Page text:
prescription. On the street the same pill can cost $15 to $20.

The DEA contends in court papers that in recent months it repeatedly
has tried to get Cardinal to follow agreed-to procedures to monitor
misuse of oxycodone, but the company allegedly failed to take action.
Cardinal says in some instances it has more stringent monitoring than
the DEA. Cardinal says it wants clearer guidance from the DEA on how
to police its customer base of pharmacies and hospitals. "We do not
write prescriptions. We do not dispense controlled medicines. Nor do
we license pharmacies," Chief Executive George Barrett told investors
in a call earlier this month. "Our role is as a distributor."

The DEA cites the three million pills shipped to two CVS pharmacies in
Sanford, Fla., in 2011 as evidence of what it says was an obvious
problem. According to the DEA, those two pharmacies and two additional
ones in Sanford received 50 times the volume of oxycodone that the
average Florida pharmacy receives.

After the DEA announced the suspensions, Cardinal and CVS immediately
went to court to get temporary restraining orders blocking the
government's move. The two pharmacies have agreed not to provide
oxycodone while the dispute is heard in court.

"This is a supplier with a demonstrated track record of problems,"
Justice Department lawyer Clifford Reeves said Monday at a hearing
before Judge Reggie Walton at U.S. District Court in Washington, D.C.
At the hearing, Cardinal's lawyer, Randolph Moss, argued the DEA had
taken "a draconian action" that violated the company's due-process
rights. He said it was unjust to deprive Cardinal of potentially
significant revenue without fuller court review.

Judge Walton didn't make any final decisions and scheduled a follow-up
hearing later this month.

Though the dispute centers around a single distribution facility and
two pharmacies, the implications for both sides are nationwide-as
evidenced by the dozens of lawyers who packed Monday's hearing.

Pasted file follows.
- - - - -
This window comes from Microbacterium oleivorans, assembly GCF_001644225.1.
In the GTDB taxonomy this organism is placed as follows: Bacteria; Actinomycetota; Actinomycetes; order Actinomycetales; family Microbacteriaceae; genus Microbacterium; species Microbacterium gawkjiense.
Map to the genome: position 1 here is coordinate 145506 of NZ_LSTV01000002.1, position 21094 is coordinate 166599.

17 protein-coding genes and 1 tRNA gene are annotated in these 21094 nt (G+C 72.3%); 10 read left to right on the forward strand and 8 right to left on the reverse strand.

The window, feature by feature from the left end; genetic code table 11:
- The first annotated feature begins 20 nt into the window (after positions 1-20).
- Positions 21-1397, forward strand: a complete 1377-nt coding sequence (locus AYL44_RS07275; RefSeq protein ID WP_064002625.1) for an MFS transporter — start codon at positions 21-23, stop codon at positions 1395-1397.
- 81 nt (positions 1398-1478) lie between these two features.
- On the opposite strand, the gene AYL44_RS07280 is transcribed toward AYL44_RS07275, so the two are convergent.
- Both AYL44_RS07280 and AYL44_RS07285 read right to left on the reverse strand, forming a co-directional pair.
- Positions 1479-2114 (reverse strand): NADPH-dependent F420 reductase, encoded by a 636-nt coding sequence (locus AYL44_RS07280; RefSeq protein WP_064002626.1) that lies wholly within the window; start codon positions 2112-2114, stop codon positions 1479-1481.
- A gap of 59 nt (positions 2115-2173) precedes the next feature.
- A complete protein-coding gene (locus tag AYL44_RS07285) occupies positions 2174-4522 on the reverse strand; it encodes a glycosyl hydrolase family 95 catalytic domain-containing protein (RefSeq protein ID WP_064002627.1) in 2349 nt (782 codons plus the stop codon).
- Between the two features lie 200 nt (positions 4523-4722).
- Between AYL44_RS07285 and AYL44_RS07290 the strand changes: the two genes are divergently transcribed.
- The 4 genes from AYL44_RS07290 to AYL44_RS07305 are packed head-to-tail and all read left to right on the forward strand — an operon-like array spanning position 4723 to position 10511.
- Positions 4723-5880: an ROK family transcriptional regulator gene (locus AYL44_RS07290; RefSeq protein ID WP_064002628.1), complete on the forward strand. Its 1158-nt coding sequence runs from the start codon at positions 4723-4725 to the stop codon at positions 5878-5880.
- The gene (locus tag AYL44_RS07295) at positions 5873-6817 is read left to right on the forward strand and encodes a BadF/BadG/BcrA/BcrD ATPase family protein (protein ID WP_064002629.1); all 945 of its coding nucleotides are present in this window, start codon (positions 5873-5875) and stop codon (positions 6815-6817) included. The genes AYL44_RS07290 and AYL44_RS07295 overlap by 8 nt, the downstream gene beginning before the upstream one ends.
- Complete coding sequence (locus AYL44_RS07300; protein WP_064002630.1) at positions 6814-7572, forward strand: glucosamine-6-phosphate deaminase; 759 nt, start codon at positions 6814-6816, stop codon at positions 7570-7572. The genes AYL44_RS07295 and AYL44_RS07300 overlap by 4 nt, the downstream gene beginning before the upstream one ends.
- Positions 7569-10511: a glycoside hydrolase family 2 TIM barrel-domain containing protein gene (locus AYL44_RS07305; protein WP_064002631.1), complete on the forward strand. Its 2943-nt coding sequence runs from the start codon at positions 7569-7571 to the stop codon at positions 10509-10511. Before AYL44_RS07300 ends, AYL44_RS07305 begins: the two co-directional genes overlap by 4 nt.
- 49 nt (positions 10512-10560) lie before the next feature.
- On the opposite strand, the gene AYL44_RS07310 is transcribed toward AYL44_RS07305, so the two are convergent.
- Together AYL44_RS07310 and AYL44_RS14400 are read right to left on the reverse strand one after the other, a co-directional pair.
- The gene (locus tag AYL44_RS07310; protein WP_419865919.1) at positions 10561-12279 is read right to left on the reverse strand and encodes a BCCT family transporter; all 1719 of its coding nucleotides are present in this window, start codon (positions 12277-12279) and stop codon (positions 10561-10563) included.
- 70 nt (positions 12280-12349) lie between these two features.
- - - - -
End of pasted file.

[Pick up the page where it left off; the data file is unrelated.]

Distributors like Cardinal buy mass quantities of prescription drugs
from manufacturers like Pfizer Inc. and Novartis AG. They then
distribute the product to pharmacies, doctors' offices and hospitals.
The three biggest distributors are McKesson Corp., Cardinal and
AmerisourceBergen Corp.

The DEA has scrutinized those companies in recent years. McKesson paid
more than $13 million in civil penalties in 2008 for not reporting
suspicious orders of prescription drugs from 2005 to 2007, according
to the Justice Department.

AmerisourceBergen declined to comment. A McKesson spokeswoman said the
company is "committed to fulfilling our role in protecting the
integrity of the pharmaceutical supply chain."

Gary Boggs, a top official in the DEA's Office of Diversion Control,
said some distributors aren't doing enough, despite signs of abuse by
the pharmacies and doctors they supply.

"The average pharmacy in the United States dispenses somewhere around
69,000 dosage units of oxycodone in a year," he said. "Some of these
companies are distributing million-plus dosage units to a single
pharmacy. It's glaring red flags and it's just being ignored."

All but two states have prescription-drug monitoring programs that tip
off doctors or pharmacists to patients amassing large amounts of
painkillers. Florida introduced its program in September, including a
ban on physicians directly dispensing certain pain killers. In 2010,
before the wave of laws went into effect, Florida had 98 of the top
100 dispensing practitioners of oxycodone, according to the DEA. Now
Florida has just 11 of the highest-volume dispensers.

Pharmacies with DEA registration are free to choose any distributor
they like. Even if the DEA is allowed to revoke the
controlled-substances license from Cardinal's Lakeland, Fla.,
facility, its clientele of more than 2,500 pharmacies could still be
supplied by one of two other Cardinal distribution centers in the
South, the company says.

- -Evan Perez contributed to this article. 
- ---
MAP posted-by: Jo-D